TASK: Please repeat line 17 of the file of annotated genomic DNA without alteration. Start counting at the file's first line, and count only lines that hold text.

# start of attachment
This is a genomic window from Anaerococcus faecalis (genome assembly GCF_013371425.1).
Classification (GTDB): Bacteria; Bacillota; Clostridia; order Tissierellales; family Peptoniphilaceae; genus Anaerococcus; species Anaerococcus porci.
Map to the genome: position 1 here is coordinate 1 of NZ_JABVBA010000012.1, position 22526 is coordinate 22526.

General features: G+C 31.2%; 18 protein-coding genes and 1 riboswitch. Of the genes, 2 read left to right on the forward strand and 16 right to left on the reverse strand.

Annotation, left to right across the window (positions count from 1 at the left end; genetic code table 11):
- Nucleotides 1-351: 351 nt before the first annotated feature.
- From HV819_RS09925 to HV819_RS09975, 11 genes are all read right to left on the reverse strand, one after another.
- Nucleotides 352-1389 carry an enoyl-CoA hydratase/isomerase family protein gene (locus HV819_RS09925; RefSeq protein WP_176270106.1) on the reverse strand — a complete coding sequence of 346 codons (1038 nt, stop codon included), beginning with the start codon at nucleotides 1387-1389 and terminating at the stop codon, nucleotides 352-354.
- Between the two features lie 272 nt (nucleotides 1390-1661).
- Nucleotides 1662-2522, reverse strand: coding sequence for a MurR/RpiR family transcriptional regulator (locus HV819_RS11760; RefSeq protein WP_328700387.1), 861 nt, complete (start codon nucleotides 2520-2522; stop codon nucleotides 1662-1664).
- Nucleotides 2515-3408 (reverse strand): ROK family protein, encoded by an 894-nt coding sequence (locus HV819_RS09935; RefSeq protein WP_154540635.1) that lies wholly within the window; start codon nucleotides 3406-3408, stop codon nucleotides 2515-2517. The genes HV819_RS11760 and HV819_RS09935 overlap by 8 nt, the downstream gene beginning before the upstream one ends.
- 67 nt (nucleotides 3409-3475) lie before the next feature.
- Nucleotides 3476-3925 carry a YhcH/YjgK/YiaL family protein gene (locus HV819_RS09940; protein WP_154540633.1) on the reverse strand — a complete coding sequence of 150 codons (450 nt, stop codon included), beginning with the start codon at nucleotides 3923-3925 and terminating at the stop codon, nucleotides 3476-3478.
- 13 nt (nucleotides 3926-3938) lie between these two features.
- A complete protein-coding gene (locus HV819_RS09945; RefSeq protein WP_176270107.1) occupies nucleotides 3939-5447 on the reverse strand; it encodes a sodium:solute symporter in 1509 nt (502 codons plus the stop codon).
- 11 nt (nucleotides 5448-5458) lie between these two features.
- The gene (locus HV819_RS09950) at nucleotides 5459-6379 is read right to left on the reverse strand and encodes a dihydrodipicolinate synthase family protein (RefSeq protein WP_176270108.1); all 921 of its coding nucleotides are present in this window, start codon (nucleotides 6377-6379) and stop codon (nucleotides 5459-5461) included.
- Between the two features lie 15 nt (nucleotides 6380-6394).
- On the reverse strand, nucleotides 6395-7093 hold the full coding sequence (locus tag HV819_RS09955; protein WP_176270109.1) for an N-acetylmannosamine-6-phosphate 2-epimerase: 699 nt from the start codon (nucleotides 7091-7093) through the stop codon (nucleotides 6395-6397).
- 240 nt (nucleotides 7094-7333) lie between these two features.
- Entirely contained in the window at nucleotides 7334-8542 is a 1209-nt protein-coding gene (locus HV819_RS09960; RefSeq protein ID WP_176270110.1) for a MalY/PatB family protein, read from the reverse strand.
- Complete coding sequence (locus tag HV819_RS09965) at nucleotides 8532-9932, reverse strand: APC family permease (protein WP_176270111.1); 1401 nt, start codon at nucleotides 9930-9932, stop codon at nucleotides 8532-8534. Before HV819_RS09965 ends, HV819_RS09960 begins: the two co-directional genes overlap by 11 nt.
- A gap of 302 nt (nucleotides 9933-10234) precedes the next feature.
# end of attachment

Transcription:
- The gene (locus HV819_RS09950) at nucleotides 5459-6379 is read right to left on the reverse strand and encodes a dihydrodipicolinate synthase family protein (RefSeq protein WP_176270108.1); all 921 of its coding nucleotides are present in this window, start codon (nucleotides 6377-6379) and stop codon (nucleotides 5459-5461) included.